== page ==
Isotria medeoloides
Smaller whorled pogonia
Image of Isotria medeoloides

Photo by Susan R. Crispin 

Key Characteristics

Small orchid (5-20 cm) of swampy woods; superficially similar to cucumber root (Medeola virginiana) with 5-6 whorled leaves, but stem glabrous, glaucous and hollow; flower sessile with 3 short green sepals and a white lip.

Status and Rank

  • State Status: X
  • US Status: LT
  • State Rank: SX
  • Global Rank: G2?

Occurrences

County NameNumber of OccurrencesYear Last Observed
Berrien11981
Distribution map for Isotria medeoloides

Updated 7/21/2017. Information is summarized from MNFI's database of rare species and community occurrences. Data may not reflect true distribution since much of the state has not been thoroughly surveyed.

Habitat

The smaller whorled pogonia is known from a single locality in southwest Lower Michigan in low flat woods. It has not been seen in many years despite thorough surveys by expert botanists, though it may persist in other unsurveyed localities.

Natural Community Types

Methodology

For each species, lists of natural communities were derived from review of the nearly 6,500 element occurrences in the MNFI database, in addition to herbarium label data for some taxa. In most cases, at least one specimen record exists for each listed natural community. For certain taxa, especially poorly collected or extirpated species of prairie and savanna habitats, natural community lists were derived from inferences from collection sites and habitat preferences in immediately adjacent states (particularly Indiana and Illinois). Natural communities are not listed for those species documented only from altered or ruderal habitats in Michigan, especially for taxa that occur in a variety of habitats outside of the state.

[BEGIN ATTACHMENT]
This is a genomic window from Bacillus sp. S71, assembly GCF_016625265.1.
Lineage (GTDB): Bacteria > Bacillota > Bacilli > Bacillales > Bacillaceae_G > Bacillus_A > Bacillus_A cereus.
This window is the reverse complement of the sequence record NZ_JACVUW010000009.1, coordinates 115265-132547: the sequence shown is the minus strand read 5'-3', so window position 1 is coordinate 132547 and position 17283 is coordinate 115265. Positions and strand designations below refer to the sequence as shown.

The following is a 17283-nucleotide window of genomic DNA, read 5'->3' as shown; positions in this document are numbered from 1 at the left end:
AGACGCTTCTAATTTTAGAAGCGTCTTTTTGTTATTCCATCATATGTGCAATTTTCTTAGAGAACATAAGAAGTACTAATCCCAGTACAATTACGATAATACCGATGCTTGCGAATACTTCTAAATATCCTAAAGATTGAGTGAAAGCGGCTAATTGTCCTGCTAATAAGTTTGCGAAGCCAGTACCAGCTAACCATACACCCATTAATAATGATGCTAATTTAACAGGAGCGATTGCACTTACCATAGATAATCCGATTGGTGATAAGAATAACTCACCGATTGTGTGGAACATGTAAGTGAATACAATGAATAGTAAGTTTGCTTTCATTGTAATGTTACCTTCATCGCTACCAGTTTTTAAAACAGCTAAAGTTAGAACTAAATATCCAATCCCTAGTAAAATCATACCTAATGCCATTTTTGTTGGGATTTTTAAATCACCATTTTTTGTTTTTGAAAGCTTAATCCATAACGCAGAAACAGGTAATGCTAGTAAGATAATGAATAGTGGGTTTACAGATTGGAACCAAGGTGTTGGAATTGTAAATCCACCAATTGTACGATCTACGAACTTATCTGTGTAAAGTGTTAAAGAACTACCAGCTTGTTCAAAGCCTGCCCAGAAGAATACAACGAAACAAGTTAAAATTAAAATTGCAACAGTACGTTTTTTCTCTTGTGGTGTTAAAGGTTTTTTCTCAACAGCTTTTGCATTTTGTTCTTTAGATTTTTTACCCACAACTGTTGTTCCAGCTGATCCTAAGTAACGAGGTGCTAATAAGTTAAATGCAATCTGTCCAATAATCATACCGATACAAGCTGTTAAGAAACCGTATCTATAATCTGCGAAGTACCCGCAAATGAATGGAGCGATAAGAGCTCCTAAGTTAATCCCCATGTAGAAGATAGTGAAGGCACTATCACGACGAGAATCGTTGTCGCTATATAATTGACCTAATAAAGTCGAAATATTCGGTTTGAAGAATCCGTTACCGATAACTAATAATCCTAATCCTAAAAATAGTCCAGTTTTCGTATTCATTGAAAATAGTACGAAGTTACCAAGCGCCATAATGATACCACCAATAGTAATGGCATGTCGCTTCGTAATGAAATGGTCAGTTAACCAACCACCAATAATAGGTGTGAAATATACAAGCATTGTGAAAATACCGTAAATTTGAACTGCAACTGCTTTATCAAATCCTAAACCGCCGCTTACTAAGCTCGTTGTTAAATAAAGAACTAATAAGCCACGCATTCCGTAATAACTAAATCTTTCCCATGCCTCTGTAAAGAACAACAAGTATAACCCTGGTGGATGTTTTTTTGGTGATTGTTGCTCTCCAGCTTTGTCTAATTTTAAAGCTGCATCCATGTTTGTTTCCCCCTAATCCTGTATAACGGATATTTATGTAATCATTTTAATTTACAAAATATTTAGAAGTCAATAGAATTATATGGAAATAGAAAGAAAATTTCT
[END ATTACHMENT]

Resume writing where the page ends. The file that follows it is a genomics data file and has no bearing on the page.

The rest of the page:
Natural communities are not listed in order of frequency of occurrence, but are rather derived from the full set of natural communities, organized by Ecological Group. In many cases, the general habitat descriptions should provide greater clarity and direction to the surveyor. In future versions of the Rare Species Explorer, we hope to incorporate natural community fidelity ranks for each taxon.

Associated Plants

Silver maple, red maple, swamp white oak, cinnamon fern, royal fern, skunk cabbage, marsh-marigold, mosses, sensitive fern, black ash, American elm, white ash, red ash, tamarack, red maple, yellow birch, spicebush, and prickly ash.

Management

Prevent excessive logging and minimize human impact. Additional surveys in suitable habitat in the vicinity of the original collection are recommended.

General Survey Guidelines

Random meander search covers areas that appear likely to have rare taxa, based on habitat and the judgement of the investigator.

Survey Methods

Page Citation

Michigan Natural Features Inventory. 2007. Rare Species Explorer (Web Application). Available online at http://mnfi.anr.msu.edu/explorer [Accessed Nov 21, 2017]

References

Survey References

Technical References

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